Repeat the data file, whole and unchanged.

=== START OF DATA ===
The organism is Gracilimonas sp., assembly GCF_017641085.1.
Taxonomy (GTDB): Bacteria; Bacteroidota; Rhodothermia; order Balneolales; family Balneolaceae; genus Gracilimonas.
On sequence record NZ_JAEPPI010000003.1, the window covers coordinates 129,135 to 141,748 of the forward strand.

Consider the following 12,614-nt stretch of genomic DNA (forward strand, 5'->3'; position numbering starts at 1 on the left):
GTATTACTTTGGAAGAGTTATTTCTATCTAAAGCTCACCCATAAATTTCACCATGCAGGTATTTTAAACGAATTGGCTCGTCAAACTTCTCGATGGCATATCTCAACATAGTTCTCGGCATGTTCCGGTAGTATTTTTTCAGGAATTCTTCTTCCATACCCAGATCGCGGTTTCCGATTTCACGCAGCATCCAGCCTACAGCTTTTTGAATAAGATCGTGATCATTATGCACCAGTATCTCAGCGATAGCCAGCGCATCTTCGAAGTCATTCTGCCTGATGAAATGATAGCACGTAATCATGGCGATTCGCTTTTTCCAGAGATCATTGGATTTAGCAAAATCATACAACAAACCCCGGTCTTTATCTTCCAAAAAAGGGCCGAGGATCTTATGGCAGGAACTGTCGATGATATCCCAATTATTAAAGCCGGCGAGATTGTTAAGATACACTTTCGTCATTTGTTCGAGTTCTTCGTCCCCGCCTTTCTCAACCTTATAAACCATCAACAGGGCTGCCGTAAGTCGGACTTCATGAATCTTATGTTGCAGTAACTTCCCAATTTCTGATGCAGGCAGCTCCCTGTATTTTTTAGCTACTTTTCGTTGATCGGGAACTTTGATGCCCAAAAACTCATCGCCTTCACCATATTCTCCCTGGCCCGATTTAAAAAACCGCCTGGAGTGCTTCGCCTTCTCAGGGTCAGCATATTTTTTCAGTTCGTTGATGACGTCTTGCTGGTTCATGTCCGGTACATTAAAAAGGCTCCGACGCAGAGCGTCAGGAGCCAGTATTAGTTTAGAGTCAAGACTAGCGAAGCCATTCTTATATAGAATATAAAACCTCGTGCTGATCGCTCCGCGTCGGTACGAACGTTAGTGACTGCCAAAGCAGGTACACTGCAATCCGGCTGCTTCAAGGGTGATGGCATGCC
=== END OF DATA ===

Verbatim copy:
The organism is Gracilimonas sp., assembly GCF_017641085.1.
Taxonomy (GTDB): Bacteria; Bacteroidota; Rhodothermia; order Balneolales; family Balneolaceae; genus Gracilimonas.
On sequence record NZ_JAEPPI010000003.1, the window covers coordinates 129,135 to 141,748 of the forward strand.

Consider the following 12,614-nt stretch of genomic DNA (forward strand, 5'->3'; position numbering starts at 1 on the left):
GTATTACTTTGGAAGAGTTATTTCTATCTAAAGCTCACCCATAAATTTCACCATGCAGGTATTTTAAACGAATTGGCTCGTCAAACTTCTCGATGGCATATCTCAACATAGTTCTCGGCATGTTCCGGTAGTATTTTTTCAGGAATTCTTCTTCCATACCCAGATCGCGGTTTCCGATTTCACGCAGCATCCAGCCTACAGCTTTTTGAATAAGATCGTGATCATTATGCACCAGTATCTCAGCGATAGCCAGCGCATCTTCGAAGTCATTCTGCCTGATGAAATGATAGCACGTAATCATGGCGATTCGCTTTTTCCAGAGATCATTGGATTTAGCAAAATCATACAACAAACCCCGGTCTTTATCTTCCAAAAAAGGGCCGAGGATCTTATGGCAGGAACTGTCGATGATATCCCAATTATTAAAGCCGGCGAGATTGTTAAGATACACTTTCGTCATTTGTTCGAGTTCTTCGTCCCCGCCTTTCTCAACCTTATAAACCATCAACAGGGCTGCCGTAAGTCGGACTTCATGAATCTTATGTTGCAGTAACTTCCCAATTTCTGATGCAGGCAGCTCCCTGTATTTTTTAGCTACTTTTCGTTGATCGGGAACTTTGATGCCCAAAAACTCATCGCCTTCACCATATTCTCCCTGGCCCGATTTAAAAAACCGCCTGGAGTGCTTCGCCTTCTCAGGGTCAGCATATTTTTTCAGTTCGTTGATGACGTCTTGCTGGTTCATGTCCGGTACATTAAAAAGGCTCCGACGCAGAGCGTCAGGAGCCAGTATTAGTTTAGAGTCAAGACTAGCGAAGCCATTCTTATATAGAATATAAAACCTCGTGCTGATCGCTCCGCGTCGGTACGAACGTTAGTGACTGCCAAAGCAGGTACACTGCAATCCGGCTGCTTCAAGGGTGATGGCATGCC